World Bank expects China to hit GDP growth target

China should hit its GDP growth target of 7.5 percent this year, World Bank Group President Jim Yong Kim said on Sunday.

Several investment banks upgraded near-term forecasts for China's growth after a run of strong data for August, including factory output and exports, and many now have full-year growth above the government's official target of 7.5 percent.

UBS, Deutsche Bank, CICC and Nomura were among the banks to upgrade their growth forecasts for 2013 after the recent data, and now all have it 7.6 percent or higher.

Kim was in Shanghai as part of a four-day tour focusing on expanding collaboration with China on climate change.

Power consumption in China, the world's top energy user, is expected to grow more than 9 percent this year, faster than the 5.5-percent growth rate in 2012, the State Electricity Regulatory Commission said in January.

Much of that consumption is driven by inefficiently designed and poorly insulated buildings

North Dakota Oil Production reaches a record 874681 barrels per day in July

North Dakota Oil production has more than doubled in two years to 874,681 barrels per day in July.

North Dakota's Bakken oil production has reach 810,000 barrels per day.

Voyager passed the heliopause which is the solar wind dominated region of space one year ago and the New Horizons Pluto Probe will not pass Voyager ever

The Voyager team put the new data together with information from the other instruments onboard, they calculated the moment voyager 1 escaped the solar system occurred on or about 25 August, 2012. Sensors on Voyager had been indicating for some time that its local environment had changed.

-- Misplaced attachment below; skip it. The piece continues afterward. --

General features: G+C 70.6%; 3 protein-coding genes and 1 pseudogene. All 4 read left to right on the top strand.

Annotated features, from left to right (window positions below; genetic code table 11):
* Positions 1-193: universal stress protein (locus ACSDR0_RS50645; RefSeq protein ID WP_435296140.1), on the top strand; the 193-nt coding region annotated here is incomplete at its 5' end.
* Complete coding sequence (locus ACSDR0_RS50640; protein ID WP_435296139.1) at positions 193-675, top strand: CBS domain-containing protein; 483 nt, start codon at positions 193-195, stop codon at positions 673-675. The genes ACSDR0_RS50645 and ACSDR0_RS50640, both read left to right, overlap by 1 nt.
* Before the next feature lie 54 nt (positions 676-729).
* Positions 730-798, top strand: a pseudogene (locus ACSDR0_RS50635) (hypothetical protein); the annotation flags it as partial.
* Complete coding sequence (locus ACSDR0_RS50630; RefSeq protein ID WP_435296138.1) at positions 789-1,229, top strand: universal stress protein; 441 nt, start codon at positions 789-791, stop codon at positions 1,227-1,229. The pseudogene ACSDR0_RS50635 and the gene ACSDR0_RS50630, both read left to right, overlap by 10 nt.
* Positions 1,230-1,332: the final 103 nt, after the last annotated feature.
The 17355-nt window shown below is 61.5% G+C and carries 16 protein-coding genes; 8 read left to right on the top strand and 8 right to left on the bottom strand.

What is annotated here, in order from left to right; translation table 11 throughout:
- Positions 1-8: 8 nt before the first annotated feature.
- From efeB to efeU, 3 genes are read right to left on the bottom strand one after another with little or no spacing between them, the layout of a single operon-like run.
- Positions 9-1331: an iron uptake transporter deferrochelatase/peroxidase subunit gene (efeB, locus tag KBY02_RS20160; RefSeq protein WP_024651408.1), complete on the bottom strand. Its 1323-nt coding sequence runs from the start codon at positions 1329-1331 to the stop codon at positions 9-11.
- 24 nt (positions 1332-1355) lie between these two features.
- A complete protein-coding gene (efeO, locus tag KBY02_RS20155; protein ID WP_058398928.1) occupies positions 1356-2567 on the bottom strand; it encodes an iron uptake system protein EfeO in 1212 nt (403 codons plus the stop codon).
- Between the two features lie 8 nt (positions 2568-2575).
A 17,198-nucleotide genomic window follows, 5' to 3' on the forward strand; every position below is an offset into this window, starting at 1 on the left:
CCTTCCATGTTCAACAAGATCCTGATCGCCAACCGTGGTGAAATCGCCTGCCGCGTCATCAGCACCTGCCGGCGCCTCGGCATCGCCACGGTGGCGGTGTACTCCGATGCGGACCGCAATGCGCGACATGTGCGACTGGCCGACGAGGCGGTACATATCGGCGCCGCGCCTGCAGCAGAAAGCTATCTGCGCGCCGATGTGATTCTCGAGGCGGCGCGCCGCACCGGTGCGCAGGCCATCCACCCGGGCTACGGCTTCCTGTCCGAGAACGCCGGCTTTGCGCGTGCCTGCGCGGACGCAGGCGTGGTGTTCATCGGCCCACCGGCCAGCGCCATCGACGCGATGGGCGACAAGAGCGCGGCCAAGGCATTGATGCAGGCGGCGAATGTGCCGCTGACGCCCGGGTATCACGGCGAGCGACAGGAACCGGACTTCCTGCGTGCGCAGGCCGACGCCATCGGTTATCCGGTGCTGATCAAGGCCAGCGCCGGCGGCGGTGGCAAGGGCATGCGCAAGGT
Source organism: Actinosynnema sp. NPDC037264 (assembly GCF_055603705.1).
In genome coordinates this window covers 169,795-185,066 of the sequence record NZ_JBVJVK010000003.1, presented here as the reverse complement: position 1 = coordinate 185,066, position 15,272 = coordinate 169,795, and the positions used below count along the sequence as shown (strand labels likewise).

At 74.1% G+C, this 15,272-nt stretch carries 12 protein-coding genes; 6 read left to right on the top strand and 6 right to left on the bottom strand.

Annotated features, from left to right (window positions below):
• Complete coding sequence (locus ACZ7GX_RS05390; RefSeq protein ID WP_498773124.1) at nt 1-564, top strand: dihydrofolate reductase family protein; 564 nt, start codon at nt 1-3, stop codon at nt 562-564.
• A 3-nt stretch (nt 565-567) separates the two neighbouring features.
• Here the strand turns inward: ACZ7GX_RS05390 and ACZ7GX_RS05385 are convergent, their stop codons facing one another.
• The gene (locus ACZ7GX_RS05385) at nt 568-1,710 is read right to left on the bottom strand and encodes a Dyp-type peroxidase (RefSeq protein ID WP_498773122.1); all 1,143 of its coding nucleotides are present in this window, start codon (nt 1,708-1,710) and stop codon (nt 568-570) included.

Voyager is now embedded in the gas, dust and magnetic fields from other stars. Voyager still feels a gravitational tug from the Sun, just as some comets do that lie even further out in space. But to all intents and purposes, it has left what most people would define as the Solar System.

The data that finally convinced the mission team to call the jump to interstellar space came from the probe's Plasma Wave Science (PWS) instrument. This can measure the density of charged particles in Voyager's vicinity.

Readings taken in April/May this year and October/November last year revealed a near-100-fold jump in the number of protons occupying every cubic meter of space.

Graphene could be used to make cheaper optical chips

Researchers at MIT, Columbia University and IBM’s T. J. Watson Research Center describe a promising new application of graphene, in the photodetectors that would convert optical signals to electrical signals in integrated optoelectronic computer chips. Using light rather than electricity to move data both within and between computer chips could drastically reduce their power consumption and heat production, problems that loom ever larger as chips’ computational capacity increases.

Optoelectronic devices built from graphene could be much simpler in design than those made from other materials. If a method for efficiently depositing layers of graphene — a major area of research in materials science — can be found, it could ultimately lead to optoelectronic chips that are simpler and cheaper to manufacture.

“Another advantage, besides the possibility of making device fabrication simpler, is that the high mobility and ultrahigh carrier-saturation velocity of electrons in graphene makes for very fast detectors and modulators,” says Dirk Englund, the Jamieson Career Development Assistant Professor of Electrical Engineering and Computer Science at MIT, who led the new research.

In a new graphene-on-silicon photodetector, electrodes (gold) are deposited, slightly asymmetrically, on either side of a silicon waveguide (purple). The asymmetry causes electrons kicked free by incoming light to escape the layer of graphene (hexagons) as an electrical current.

September 15, 2013